cd ~/recipe-man # local backend working directory

At this point, I jumped over to this directory in Finder (open .) and put every item inside a subdirectory called backend. This is to avoid any merge conflicts - there is no obvious way to actually combine the files into a working project (we’ll get to this later), so I would rather have Git just get the files in the same repo and then get out of the way. We’ll build the files back into a project manually later.

I forgot to transfer hidden files too - .gitignore gave me a merge conflict down the road.

Next I committed those changes - just moving every backend file from ~/recipe-man to ~/recipe-man/backend.

git commit -am "Moved files to subdirectory"

Now let’s grab the React files.

git remote add frontend <frontend-remote>

git merge --allow-unrelated-histories frontend/master

The --allow-unrelated-histories option is very important - without it, Git throws an error. Next I moved all the new front end to a subdirectory of their own - frontend. Then I expanded the backend files back into the top level before checking in the changes so I could revert back if the next steps went wrong.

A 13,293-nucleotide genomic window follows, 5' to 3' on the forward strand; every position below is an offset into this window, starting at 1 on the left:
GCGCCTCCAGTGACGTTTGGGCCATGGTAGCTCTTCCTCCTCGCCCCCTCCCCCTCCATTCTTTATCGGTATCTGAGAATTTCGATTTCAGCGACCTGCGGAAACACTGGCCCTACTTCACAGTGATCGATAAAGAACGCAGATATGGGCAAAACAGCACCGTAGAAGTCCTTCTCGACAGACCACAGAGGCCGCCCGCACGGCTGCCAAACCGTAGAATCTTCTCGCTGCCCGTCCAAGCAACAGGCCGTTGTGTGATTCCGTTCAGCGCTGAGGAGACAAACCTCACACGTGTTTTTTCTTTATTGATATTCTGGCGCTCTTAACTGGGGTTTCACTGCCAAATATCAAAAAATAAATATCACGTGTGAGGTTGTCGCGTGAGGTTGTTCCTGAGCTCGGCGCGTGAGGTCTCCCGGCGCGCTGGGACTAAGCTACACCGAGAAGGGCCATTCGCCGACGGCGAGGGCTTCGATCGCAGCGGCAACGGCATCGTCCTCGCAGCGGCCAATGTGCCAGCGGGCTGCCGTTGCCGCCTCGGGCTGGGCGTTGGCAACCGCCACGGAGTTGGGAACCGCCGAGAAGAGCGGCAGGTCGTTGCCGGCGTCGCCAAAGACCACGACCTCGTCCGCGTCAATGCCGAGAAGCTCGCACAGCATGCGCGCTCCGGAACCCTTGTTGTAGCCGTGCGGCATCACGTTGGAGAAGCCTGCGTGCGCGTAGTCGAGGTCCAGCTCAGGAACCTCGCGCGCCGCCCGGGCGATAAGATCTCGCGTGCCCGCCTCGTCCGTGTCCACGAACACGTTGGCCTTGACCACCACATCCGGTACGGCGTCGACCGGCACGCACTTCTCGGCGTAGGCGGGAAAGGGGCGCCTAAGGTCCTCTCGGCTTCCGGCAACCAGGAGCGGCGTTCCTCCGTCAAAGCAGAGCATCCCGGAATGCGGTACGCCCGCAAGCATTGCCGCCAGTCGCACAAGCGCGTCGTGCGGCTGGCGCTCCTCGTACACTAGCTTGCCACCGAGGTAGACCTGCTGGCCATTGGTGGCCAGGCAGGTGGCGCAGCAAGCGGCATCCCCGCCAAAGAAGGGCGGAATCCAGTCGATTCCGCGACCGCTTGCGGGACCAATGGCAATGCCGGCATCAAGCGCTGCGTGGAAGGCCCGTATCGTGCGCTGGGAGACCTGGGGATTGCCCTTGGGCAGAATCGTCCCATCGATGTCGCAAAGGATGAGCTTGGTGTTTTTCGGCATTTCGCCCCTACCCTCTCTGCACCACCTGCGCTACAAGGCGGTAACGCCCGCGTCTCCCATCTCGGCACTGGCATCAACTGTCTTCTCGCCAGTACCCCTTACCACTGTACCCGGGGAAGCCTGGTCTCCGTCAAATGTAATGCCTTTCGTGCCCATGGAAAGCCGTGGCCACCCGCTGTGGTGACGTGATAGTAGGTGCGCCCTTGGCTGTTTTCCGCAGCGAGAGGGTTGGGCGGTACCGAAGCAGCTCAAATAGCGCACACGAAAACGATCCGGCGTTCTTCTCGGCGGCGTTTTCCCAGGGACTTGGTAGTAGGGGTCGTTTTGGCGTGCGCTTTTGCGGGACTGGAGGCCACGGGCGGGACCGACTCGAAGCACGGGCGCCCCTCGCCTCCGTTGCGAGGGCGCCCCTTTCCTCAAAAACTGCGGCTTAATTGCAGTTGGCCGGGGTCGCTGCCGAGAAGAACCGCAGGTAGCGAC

React, Express, Angular, oh my!

The Express files were then in the recipe-man subdirectory, and the Angular app lives in public/angular. I added a new subdirectory client to the top level to place the React sources - the new client/src and client/public subdirectories, as well as some other package files. Those subdirectories and files come directly from my merged front end project.

The most important changes to make React play nicely with the backend and Angular apps were in server.js - the main script fired by Node:

First, the client subdirectory needed to be exposed publicly. When the server returns the base React HTML file, the browser needs to be able to load the accompanying files - like the JS files required to make the app run properly.

app.use(express.static(__dirname + '/client/build')); worked fine for me - I put it right below the similar statement for the public subdirectory, the one used to serve the Angular app. This way, the apps can live in separate subdirectories without interfering.